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Why Federal Court Struck Down Many NC House, Senate Districts

The NC House districts after the 2011 redistricting plan.
The NC House districts after the 2011 redistricting plan.

North Carolina lawmakers are evaluating their next steps in what's now become a five-year battle over the districts we vote in. Thursday, a federal court struck down the 2011 changes to many state House and Senate districts. WFAE's Michael Tomsic joined Mark Rumsey for analysis of the decision and what comes next.

Michael, this story line is starting to feel familiar.

It is after all the second time federal judges ruled that race was the dominant factor in changing North Carolina districts, and that Republican lawmakers failed to show that approach was necessary. The first instance was in February when a federal three-judge panel ruled on two of the state's congressional districts. Now, a different three-judge panel struck down 28 state House and Senate districts.

How did they determine that race was the dominant factor?

Well, state lawmakers pretty much admitted it. The Republicans in charge of the maps repeatedly said they were increasing the number of districts where at least 50 percent of voters were African-American. They thought the Voting Rights Act required them to do that. They even called the new districts "VRA districts."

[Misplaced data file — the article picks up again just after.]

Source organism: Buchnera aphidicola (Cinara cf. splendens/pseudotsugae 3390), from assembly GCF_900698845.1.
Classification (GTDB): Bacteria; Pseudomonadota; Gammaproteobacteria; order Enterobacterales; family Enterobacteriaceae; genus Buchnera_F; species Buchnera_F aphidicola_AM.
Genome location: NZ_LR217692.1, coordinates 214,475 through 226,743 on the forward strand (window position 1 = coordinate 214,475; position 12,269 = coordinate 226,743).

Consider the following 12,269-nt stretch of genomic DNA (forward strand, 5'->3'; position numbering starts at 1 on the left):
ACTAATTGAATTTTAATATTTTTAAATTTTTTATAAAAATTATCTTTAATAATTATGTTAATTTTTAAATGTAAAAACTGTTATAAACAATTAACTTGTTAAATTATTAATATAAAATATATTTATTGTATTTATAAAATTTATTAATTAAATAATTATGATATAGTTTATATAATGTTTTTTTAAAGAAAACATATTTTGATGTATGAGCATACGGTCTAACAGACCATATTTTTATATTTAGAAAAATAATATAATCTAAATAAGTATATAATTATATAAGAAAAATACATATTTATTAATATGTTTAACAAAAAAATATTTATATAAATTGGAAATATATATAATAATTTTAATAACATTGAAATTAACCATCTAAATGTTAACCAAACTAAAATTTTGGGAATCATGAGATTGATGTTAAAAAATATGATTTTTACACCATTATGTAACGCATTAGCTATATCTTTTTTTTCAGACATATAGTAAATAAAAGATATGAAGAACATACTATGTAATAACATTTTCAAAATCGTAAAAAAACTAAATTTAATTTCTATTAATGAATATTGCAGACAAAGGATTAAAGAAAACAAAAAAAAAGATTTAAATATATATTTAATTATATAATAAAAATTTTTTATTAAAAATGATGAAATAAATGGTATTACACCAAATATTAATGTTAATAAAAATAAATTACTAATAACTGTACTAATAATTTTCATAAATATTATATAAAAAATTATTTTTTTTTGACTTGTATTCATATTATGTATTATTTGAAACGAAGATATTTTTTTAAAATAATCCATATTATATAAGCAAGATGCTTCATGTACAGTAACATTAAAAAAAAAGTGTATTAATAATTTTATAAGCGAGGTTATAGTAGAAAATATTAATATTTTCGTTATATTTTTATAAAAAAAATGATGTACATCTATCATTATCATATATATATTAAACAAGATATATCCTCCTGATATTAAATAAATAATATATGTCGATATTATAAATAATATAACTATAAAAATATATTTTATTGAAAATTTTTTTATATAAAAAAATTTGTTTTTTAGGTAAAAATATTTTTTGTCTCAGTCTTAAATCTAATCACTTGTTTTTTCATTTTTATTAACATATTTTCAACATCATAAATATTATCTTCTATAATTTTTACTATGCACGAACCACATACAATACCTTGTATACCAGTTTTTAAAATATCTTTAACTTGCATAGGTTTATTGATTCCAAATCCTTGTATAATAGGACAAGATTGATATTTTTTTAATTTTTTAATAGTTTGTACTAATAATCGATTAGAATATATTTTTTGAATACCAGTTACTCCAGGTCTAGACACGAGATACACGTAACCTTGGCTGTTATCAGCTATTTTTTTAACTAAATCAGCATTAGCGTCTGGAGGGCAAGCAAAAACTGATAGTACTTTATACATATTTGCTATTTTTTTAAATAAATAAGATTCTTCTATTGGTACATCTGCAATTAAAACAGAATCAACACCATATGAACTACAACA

But the three-judge panels ruled in both the congressional and state legislative cases, that's a misinterpretation of the law.

So what does the law say on this?

Frankly, it's a moving target based on the latest case to reach the U.S. Supreme Court. The nation's highest court has ruled the Voting Rights Act can require the creation of majority-minority districts.

But in a case out of Alabama last year, the court made clear those districts are not required to have an exact percentage of African-Americans. Rather, it's about whether they can elect a candidate of their choice. Obviously, you can do that by voting in tandem with other races.

How much did the judges in this North Carolina case emphasize that Alabama ruling?